And all of you who think I blew the call, feel free to hit the comments button, and maybe astound us all by using your real name.

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About Nick Martin

Nick Martin is the old bearded guy at the back of the newsroom, the most experienced reporter at the Winnipeg Free Press, having started his career in Ontario in 1971.

He’s been covering education for the Free Press since the spring of 1997, after decades primarily covering municipal politics, including a four-year stint at the Ontario legislature for the London Free Press.

Nick moved to Manitoba in 1988 with his Winnipeg-born wife, who is a professor at the University of Manitoba. They have two kids, both of whom graduated from Grant Park High School: son Chris and daughter Gillian.

Nick has won a national journalism award from the Canadian Association of University Teachers, two Manitoba Human Rights Journalism awards, and the Ontario Reporters Association investigative award.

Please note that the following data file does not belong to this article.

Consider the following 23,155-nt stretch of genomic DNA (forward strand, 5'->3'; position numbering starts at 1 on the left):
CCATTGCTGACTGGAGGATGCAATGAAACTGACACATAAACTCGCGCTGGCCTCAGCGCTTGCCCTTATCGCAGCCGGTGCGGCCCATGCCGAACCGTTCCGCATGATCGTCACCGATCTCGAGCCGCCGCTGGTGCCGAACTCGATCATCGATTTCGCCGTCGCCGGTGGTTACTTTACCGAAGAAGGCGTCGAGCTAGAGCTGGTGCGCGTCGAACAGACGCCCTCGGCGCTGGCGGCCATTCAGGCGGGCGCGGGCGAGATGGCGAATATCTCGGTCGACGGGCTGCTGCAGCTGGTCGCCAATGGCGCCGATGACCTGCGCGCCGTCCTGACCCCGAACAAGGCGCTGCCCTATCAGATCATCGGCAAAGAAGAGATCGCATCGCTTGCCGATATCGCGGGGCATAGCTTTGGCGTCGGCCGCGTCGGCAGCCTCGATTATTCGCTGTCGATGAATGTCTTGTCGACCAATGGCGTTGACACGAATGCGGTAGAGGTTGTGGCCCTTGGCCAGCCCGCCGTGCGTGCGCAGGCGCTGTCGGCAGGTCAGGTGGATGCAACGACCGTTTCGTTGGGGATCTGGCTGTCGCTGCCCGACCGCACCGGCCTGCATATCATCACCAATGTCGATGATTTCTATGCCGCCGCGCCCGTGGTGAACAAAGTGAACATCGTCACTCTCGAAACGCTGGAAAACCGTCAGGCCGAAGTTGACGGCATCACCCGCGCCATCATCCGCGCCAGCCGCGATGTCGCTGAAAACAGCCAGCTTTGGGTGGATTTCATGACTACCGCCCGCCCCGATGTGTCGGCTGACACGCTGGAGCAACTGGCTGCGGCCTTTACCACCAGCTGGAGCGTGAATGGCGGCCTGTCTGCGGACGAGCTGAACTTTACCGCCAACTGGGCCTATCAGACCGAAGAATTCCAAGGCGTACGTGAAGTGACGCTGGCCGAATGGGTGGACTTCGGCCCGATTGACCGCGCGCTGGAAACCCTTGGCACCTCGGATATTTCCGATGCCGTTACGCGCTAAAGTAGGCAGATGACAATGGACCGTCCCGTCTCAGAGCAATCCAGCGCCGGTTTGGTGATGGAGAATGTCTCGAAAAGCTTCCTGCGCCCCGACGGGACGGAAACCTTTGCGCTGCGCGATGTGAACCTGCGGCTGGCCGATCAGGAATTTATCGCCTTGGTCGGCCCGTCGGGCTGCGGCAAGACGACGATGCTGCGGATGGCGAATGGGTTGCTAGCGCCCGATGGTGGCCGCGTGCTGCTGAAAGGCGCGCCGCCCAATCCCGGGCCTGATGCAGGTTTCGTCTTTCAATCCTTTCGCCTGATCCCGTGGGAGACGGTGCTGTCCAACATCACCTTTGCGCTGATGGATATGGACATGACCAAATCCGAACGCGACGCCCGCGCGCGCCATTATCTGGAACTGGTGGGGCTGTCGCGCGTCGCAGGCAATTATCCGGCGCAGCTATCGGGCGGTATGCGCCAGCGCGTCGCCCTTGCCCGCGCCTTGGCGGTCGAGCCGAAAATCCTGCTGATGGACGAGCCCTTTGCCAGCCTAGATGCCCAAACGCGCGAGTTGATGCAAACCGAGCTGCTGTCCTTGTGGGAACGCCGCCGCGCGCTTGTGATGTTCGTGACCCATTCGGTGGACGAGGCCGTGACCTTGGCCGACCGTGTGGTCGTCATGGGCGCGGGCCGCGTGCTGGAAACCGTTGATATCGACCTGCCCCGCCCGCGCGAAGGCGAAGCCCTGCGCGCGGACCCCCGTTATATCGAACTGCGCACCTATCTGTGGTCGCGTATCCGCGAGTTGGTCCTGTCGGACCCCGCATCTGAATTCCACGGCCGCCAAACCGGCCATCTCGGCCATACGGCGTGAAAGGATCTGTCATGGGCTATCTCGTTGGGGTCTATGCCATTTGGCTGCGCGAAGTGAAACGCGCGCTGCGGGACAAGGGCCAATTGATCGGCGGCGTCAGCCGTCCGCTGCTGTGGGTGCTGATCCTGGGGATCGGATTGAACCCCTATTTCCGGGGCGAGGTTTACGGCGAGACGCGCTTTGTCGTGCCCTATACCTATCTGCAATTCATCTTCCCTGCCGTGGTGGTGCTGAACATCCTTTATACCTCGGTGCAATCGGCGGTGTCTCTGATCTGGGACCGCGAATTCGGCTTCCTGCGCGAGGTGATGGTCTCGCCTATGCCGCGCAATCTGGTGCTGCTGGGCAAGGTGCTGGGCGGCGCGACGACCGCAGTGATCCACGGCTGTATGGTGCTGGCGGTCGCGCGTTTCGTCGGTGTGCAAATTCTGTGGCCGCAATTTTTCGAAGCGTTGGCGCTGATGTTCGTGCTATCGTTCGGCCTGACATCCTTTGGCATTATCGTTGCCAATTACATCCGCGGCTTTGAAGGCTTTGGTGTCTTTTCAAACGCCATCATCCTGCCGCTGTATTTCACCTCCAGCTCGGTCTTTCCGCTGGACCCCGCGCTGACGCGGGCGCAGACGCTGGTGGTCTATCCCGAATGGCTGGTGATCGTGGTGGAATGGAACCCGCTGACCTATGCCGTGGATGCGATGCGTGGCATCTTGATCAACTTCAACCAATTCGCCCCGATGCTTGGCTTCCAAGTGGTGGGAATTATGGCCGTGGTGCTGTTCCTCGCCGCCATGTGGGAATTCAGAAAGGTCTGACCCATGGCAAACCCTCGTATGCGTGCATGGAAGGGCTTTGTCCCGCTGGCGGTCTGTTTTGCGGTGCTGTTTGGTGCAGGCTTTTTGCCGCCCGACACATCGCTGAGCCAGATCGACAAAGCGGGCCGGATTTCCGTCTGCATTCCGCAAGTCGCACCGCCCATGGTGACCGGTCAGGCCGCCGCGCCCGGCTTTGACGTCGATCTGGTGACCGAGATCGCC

Nick is a long-distance runner, having finished and survived 18 marathons and 15 half-marathons and 30-kilometre races, and having (barely) survived 10 years as an outdoor and indoor soccer coach.

Nick became a soccer referee in 2007, delighting in his 60s in outrunning 16-year-olds and keeping his distance from obstreperous coaches and parents.

Nick and his wife have discovered a mutual love for kayaking at their Whiteshell cottage, and are both regulars at the Reh-Fit Centre. They hold season tickets to both the Manitoba Theatre Centre and the Warehouse, and as empty nesters, have rediscovered the joys of an active winter vacation.

A native of Jarrow-on-Tyne, England, Nick is a member of the Toon Army as a Newcastle United supporter, and a proud citizen of Leafs Nation.